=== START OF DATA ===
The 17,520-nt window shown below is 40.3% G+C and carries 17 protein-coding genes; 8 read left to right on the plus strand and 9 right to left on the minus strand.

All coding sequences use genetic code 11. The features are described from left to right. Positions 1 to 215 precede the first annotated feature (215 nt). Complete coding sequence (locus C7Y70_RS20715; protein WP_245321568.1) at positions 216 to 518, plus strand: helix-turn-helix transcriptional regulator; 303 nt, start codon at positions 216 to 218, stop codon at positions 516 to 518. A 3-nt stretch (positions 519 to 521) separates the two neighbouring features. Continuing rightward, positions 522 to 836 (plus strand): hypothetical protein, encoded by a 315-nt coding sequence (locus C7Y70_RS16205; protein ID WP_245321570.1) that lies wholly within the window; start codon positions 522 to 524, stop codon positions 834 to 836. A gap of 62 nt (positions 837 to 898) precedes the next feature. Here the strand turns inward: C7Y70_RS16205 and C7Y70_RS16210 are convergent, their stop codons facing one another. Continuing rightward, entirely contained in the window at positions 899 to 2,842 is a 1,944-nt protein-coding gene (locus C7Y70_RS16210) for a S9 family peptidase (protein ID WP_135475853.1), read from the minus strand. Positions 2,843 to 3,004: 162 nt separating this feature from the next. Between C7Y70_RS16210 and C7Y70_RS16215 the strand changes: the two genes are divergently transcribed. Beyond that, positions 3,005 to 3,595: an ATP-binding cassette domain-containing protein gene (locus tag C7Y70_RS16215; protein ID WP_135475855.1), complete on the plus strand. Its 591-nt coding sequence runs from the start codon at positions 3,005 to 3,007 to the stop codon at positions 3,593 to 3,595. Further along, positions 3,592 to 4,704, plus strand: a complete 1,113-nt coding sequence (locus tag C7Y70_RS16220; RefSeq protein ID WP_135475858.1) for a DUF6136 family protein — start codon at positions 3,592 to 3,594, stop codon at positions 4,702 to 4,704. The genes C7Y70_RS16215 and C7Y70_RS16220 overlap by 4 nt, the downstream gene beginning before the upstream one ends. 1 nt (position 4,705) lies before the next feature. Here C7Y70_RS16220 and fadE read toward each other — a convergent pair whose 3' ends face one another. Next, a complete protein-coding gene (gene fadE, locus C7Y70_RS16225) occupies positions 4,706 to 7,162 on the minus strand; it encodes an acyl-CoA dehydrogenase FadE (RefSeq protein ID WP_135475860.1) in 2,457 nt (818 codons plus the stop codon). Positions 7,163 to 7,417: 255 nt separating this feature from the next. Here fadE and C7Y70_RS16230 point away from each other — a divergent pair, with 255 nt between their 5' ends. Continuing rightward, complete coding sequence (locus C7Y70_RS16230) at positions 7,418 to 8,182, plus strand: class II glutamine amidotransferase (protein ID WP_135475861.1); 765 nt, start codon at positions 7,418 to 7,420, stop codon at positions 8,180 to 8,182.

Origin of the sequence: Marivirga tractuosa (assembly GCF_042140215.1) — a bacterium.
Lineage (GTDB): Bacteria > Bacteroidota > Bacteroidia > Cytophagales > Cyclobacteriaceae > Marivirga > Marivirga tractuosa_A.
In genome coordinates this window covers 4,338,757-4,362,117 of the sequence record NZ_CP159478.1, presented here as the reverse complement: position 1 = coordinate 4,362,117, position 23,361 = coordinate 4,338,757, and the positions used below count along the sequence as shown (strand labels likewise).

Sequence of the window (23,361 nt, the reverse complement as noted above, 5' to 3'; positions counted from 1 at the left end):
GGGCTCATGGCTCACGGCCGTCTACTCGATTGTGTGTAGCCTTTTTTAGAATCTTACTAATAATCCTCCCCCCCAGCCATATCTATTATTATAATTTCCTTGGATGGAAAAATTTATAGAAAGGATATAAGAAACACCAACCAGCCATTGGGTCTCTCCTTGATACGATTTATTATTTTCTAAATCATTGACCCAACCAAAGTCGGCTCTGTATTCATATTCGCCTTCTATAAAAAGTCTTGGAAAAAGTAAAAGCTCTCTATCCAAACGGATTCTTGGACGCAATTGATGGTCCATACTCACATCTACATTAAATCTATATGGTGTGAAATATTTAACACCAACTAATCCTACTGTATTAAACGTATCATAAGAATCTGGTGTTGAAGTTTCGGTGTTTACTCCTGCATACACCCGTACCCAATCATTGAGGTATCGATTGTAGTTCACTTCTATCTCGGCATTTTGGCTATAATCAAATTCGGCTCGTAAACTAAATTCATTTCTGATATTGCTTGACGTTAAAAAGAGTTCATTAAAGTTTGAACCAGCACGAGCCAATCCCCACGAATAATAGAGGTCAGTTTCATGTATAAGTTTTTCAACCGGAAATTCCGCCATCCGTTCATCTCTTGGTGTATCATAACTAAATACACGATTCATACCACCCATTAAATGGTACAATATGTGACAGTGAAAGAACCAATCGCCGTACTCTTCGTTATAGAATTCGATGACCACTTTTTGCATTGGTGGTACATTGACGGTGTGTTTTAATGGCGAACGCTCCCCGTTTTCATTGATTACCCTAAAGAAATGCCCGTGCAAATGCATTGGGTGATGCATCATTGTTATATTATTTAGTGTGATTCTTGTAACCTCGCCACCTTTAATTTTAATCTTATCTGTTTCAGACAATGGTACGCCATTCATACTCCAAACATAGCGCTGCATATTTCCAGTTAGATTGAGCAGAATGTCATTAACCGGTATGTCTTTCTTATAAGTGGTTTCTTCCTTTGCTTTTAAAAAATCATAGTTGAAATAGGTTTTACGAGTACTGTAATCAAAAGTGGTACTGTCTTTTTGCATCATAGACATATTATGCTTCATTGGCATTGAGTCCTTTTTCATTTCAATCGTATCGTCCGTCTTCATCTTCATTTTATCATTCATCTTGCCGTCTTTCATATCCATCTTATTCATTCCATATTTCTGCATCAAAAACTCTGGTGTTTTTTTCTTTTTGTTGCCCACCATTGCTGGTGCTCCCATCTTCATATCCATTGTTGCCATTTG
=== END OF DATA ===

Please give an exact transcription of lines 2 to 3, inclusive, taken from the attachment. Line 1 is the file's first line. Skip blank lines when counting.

All coding sequences use genetic code 11. The features are described from left to right. Positions 1 to 215 precede the first annotated feature (215 nt). Complete coding sequence (locus C7Y70_RS20715; protein WP_245321568.1) at positions 216 to 518, plus strand: helix-turn-helix transcriptional regulator; 303 nt, start codon at positions 216 to 218, stop codon at positions 516 to 518. A 3-nt stretch (positions 519 to 521) separates the two neighbouring features. Continuing rightward, positions 522 to 836 (plus strand): hypothetical protein, encoded by a 315-nt coding sequence (locus C7Y70_RS16205; protein ID WP_245321570.1) that lies wholly within the window; start codon positions 522 to 524, stop codon positions 834 to 836. A gap of 62 nt (positions 837 to 898) precedes the next feature. Here the strand turns inward: C7Y70_RS16205 and C7Y70_RS16210 are convergent, their stop codons facing one another. Continuing rightward, entirely contained in the window at positions 899 to 2,842 is a 1,944-nt protein-coding gene (locus C7Y70_RS16210) for a S9 family peptidase (protein ID WP_135475853.1), read from the minus strand. Positions 2,843 to 3,004: 162 nt separating this feature from the next. Between C7Y70_RS16210 and C7Y70_RS16215 the strand changes: the two genes are divergently transcribed. Beyond that, positions 3,005 to 3,595: an ATP-binding cassette domain-containing protein gene (locus tag C7Y70_RS16215; protein ID WP_135475855.1), complete on the plus strand. Its 591-nt coding sequence runs from the start codon at positions 3,005 to 3,007 to the stop codon at positions 3,593 to 3,595. Further along, positions 3,592 to 4,704, plus strand: a complete 1,113-nt coding sequence (locus tag C7Y70_RS16220; RefSeq protein ID WP_135475858.1) for a DUF6136 family protein — start codon at positions 3,592 to 3,594, stop codon at positions 4,702 to 4,704. The genes C7Y70_RS16215 and C7Y70_RS16220 overlap by 4 nt, the downstream gene beginning before the upstream one ends. 1 nt (position 4,705) lies before the next feature. Here C7Y70_RS16220 and fadE read toward each other — a convergent pair whose 3' ends face one another. Next, a complete protein-coding gene (gene fadE, locus C7Y70_RS16225) occupies positions 4,706 to 7,162 on the minus strand; it encodes an acyl-CoA dehydrogenase FadE (RefSeq protein ID WP_135475860.1) in 2,457 nt (818 codons plus the stop codon). Positions 7,163 to 7,417: 255 nt separating this feature from the next. Here fadE and C7Y70_RS16230 point away from each other — a divergent pair, with 255 nt between their 5' ends. Continuing rightward, complete coding sequence (locus C7Y70_RS16230) at positions 7,418 to 8,182, plus strand: class II glutamine amidotransferase (protein ID WP_135475861.1); 765 nt, start codon at positions 7,418 to 7,420, stop codon at positions 8,180 to 8,182.

Origin of the sequence: Marivirga tractuosa (assembly GCF_042140215.1) — a bacterium.